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Analysis & Opinion

What Assange and Notre Dame tells us about the Bitcoin Community

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Assange Wikileaks Bitcoin

Perhaps the two biggest stories of the past week or so have been the arrest of Julian Assange and the fire that ruined the structure of the Notre Dame Cathedral in France.

Yet curiously, the contrasting reactions to both events from the bitcoin industry tell a story somewhat of the psychology and opinions bitcoin/crypto holders and users.

Donations

Assange, the WikiLeaks founder was removed from the Ecuadorian embassy and then put to custody in the UK this month, is potentially facing extradition to the US in relation to his expose on the brutal killings of innocent civilians during the War in Iraq. The news prompted some to jump for joy and this sight whereas others took a very different viewpoint.

It would appear though that to many crypto users, this news warranted action against it and they decided to pledge funds to support Assange. According to reports:

“In the six days following Hard Fork’s original report, a touch over 6 BTC ($31,800) has been sent to WikiLeaks‘ public address, spread across 299 donations.”

Notre Dame Fire (Source: Wired.com)

The support from sections of the Bitcoin faithful suggests that they are firmly in favor of Assange’s plight. However, when you compare the Bitcoin donations in response to the Notre Dame fire, which had numerous donations from around the world, amassing billions of Euros, it would appear that the plight of Notre Dame is not nearly as strongly felt like that of Assange.

According to CCN, the 900-year-old Catholic Church has had “curiously” little support form the Bitcoin community. A website called Notre Dame Des Cryptos was set up by Le Cercle du Coin, Grégory Raymond, and blockchain developer David Prinçay. However, the multi-party wallet’s fundraising efforts have failed to gain much traction and, “as of this writing (April 17th), the wallet has received about 0.193 BTC or a little over $1,000.”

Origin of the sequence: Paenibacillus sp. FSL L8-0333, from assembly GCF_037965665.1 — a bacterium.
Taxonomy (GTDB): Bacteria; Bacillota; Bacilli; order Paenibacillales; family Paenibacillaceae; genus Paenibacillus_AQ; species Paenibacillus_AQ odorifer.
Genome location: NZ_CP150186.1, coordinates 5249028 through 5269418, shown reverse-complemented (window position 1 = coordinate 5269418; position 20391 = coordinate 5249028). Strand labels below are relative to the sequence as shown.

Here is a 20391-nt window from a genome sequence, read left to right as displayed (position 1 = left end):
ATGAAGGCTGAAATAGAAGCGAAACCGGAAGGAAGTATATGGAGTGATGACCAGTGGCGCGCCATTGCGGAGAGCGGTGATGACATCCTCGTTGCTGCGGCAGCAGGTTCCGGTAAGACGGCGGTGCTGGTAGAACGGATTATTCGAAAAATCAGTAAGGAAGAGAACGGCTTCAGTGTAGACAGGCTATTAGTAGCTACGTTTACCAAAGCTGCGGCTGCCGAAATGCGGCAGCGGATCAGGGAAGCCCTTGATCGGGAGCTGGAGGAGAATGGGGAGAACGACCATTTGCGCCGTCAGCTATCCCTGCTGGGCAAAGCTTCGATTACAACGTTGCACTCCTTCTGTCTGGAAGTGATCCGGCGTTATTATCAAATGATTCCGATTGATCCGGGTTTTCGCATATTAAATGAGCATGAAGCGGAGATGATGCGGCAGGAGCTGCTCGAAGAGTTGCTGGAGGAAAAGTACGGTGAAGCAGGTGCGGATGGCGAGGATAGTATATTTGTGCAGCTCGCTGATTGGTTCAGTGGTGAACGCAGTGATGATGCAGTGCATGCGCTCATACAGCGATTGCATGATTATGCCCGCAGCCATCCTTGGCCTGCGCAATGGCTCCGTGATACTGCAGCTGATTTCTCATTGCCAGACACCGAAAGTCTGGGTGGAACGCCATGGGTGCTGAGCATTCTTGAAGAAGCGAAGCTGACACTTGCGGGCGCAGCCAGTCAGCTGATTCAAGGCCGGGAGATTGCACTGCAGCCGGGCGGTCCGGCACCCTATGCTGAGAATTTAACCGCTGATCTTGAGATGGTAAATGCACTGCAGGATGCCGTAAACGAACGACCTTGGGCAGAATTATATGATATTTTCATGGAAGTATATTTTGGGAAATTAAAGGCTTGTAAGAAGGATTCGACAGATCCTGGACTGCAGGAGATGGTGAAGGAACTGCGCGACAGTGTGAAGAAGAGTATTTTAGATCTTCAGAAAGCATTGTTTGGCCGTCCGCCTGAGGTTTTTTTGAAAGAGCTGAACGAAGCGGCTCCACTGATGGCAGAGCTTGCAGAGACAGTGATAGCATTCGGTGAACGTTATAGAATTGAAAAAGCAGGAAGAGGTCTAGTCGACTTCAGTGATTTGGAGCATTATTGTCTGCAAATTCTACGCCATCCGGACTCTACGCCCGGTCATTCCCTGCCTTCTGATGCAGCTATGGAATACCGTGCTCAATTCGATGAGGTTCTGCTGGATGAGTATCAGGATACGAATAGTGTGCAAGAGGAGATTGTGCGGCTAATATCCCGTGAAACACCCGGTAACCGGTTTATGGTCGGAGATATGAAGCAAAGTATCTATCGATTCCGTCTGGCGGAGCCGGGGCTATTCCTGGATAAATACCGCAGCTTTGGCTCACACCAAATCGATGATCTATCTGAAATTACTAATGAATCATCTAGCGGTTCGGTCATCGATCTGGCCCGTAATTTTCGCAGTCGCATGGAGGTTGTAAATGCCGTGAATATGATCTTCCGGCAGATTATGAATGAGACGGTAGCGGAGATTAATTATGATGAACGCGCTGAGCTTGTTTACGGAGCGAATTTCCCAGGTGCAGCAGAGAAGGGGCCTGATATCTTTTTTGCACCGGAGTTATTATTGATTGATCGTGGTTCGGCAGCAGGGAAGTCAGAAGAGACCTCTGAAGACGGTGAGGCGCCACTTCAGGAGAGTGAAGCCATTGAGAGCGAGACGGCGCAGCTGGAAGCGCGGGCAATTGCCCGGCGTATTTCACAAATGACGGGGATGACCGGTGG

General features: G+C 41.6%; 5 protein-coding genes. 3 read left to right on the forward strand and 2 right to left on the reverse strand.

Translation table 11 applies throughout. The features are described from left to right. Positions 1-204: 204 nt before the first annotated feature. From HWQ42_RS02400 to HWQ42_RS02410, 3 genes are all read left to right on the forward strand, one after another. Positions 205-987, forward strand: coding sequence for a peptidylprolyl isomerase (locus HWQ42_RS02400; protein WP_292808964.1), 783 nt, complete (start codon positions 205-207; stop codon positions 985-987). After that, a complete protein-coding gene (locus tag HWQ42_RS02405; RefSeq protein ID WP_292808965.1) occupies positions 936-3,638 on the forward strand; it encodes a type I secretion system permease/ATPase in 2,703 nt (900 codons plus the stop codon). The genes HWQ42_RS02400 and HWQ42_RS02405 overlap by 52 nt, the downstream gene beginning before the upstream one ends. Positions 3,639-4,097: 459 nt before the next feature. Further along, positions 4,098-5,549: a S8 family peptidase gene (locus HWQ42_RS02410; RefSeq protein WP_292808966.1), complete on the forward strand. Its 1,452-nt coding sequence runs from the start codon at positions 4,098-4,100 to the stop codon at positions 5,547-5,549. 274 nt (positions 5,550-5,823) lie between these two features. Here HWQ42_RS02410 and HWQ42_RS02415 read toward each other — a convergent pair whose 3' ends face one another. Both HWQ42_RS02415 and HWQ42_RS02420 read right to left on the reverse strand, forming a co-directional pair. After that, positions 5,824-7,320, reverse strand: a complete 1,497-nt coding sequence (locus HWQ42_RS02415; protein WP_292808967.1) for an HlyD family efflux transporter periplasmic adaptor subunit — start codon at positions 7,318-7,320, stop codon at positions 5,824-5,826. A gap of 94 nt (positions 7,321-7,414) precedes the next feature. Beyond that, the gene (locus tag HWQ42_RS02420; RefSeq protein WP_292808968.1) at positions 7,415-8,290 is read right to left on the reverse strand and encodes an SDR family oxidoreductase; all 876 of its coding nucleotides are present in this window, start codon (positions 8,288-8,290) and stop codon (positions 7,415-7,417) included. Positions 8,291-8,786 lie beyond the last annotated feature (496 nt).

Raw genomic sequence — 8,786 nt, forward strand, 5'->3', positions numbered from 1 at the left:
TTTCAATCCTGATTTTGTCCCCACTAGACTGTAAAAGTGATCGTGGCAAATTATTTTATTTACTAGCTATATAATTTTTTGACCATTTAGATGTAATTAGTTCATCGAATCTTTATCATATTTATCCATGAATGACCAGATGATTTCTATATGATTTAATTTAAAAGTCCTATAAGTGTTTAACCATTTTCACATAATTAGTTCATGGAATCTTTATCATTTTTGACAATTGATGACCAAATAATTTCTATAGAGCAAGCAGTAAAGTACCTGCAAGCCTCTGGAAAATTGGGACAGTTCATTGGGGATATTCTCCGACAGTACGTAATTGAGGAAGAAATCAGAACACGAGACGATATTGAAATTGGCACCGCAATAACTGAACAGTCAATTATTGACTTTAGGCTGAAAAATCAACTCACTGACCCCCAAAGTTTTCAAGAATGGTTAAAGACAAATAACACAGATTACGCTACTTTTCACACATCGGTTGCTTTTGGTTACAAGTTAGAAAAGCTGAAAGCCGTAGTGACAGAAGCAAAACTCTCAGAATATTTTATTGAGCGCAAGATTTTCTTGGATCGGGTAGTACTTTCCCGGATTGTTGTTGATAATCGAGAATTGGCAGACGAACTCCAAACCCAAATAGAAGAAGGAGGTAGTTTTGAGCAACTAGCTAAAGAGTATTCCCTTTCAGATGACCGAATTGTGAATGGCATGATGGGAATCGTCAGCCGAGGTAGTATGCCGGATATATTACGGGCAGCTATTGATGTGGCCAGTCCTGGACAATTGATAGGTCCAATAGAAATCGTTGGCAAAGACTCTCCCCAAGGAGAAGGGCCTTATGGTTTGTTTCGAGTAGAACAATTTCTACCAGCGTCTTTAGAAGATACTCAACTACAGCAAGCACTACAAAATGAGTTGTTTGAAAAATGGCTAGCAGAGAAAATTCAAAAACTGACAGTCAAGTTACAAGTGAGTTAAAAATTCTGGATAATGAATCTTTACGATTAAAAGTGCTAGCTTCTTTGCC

Sticking With Their Own

So, the crypto holding public is clearly in solidarity with Assange and nonplussed by the Notre Dame fire. Perhaps the crypto community is standing with someone they identify as one of their own.

Assange, a computer hacker who has been a part of and supported the Bitcoin industry since its birth. He told the public in a tweet in 2017 that WikiLeaks had made a 5000% return on their investment after they were forced to invest in Bitcoin in 2010 after the US government had scared the big fiat companies like VISA and Mastercard into blockading their attempt to build funds.

WikiLeaks is famous for their exposing of classified documents and state secrets around the world, which look to expose corruption, war crimes and other actions that the national governments of the world would rather the public don’t see. Unlike fiat companies like Visa, the crypto community is more suspicious and coy when it comes to their relationships with big government.

Bitcoin the voice for change

Crypto, whether people like it or not, is rebellious. It goes against the status quo and the big financial institutions that are so often in bed with big governments. It has become a voice for change for many of those who feel the system is rigged against them. ‘

From the individuals like Assange to the national governments of Iran and Venezuela that have crippled them economically. Bitcoin has been THE currency to fight the political system and political hierarchy.

Personally, I feel that the Bitcoin community has bought into this revolutionary feeling and we are seeing it played out with the Assange donations. Assange’s story is linked to the plight of crypto. They are two similar beasts. One is proving an adversary to powerful governments and the other, Bitcoin, is a financial institution’s and to some extent government nightmare. Bitcoin creator, Satoshi Nakamoto, seemed to see the connection, commenting on the BitcoinTalk forum in 2010:

“WikiLeaks has kicked the hornet’s nest, and the swarm is head towards us.”

It would seem that the hornet’s nest is finally going to consume Assange and now, nine years after this statement, it is Bitcoin looking to save Assange and WikiLeaks. Whether this effort will be in vain remains to be seen, yet what it tells us about the present can only not be ignored.

Bitcoin is the rebellious coin, the currency that goes against the powers that control the system we live under and can be a tool for a major change in the way we live our lives, economically and politically.

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